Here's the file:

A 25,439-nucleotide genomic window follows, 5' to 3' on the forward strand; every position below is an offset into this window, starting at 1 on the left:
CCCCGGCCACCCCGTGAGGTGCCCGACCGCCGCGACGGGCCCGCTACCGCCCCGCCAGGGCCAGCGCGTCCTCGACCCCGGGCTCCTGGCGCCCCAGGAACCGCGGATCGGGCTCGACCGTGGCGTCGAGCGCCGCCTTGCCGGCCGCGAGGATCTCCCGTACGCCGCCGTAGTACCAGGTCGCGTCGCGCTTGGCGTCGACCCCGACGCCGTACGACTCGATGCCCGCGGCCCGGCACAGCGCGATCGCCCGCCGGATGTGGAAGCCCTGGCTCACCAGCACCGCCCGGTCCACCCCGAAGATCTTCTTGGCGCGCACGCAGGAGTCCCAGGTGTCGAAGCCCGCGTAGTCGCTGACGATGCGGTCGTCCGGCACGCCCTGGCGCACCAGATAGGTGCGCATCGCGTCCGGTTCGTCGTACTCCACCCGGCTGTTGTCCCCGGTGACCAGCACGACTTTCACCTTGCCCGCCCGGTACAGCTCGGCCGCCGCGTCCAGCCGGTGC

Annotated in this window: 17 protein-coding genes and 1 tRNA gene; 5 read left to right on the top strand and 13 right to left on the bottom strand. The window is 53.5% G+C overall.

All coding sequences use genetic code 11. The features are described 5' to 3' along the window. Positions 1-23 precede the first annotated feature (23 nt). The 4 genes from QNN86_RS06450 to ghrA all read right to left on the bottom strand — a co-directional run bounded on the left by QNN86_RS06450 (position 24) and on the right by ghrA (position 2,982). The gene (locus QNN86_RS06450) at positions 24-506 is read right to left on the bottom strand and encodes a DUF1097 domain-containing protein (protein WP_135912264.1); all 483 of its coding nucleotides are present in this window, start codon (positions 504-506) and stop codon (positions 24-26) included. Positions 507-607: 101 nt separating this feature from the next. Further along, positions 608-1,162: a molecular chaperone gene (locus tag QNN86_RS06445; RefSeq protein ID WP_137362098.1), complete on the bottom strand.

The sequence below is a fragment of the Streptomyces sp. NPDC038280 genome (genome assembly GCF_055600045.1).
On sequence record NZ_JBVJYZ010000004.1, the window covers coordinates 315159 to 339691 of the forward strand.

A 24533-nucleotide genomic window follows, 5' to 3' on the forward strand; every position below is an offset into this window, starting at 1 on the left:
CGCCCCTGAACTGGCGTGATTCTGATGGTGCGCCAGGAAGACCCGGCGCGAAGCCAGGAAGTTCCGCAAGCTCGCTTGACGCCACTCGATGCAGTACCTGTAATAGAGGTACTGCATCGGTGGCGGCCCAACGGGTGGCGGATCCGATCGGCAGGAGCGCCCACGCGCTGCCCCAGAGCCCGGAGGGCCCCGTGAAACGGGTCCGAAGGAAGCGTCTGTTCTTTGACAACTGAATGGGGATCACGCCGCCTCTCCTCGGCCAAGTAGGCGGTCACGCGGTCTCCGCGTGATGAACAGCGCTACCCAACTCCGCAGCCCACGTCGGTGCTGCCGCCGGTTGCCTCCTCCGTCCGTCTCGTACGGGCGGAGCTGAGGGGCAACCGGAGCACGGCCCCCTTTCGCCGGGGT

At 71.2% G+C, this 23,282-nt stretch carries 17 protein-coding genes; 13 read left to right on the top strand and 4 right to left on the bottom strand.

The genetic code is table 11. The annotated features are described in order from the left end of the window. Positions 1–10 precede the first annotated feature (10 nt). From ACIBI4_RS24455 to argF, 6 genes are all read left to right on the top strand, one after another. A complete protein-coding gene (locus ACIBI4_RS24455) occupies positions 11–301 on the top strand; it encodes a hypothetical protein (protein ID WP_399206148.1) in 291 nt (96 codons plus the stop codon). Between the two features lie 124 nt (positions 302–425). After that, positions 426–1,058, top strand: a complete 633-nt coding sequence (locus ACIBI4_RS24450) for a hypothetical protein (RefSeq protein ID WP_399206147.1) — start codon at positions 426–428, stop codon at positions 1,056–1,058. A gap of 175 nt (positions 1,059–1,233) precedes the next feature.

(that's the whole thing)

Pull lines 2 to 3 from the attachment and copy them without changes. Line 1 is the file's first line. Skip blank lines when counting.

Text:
CCCCGGCCACCCCGTGAGGTGCCCGACCGCCGCGACGGGCCCGCTACCGCCCCGCCAGGGCCAGCGCGTCCTCGACCCCGGGCTCCTGGCGCCCCAGGAACCGCGGATCGGGCTCGACCGTGGCGTCGAGCGCCGCCTTGCCGGCCGCGAGGATCTCCCGTACGCCGCCGTAGTACCAGGTCGCGTCGCGCTTGGCGTCGACCCCGACGCCGTACGACTCGATGCCCGCGGCCCGGCACAGCGCGATCGCCCGCCGGATGTGGAAGCCCTGGCTCACCAGCACCGCCCGGTCCACCCCGAAGATCTTCTTGGCGCGCACGCAGGAGTCCCAGGTGTCGAAGCCCGCGTAGTCGCTGACGATGCGGTCGTCCGGCACGCCCTGGCGCACCAGATAGGTGCGCATCGCGTCCGGTTCGTCGTACTCCACCCGGCTGTTGTCCCCGGTGACCAGCACGACTTTCACCTTGCCCGCCCGGTACAGCTCGGCCGCCGCGTCCAGCCGGTGC

Annotated in this window: 17 protein-coding genes and 1 tRNA gene; 5 read left to right on the top strand and 13 right to left on the bottom strand. The window is 53.5% G+C overall.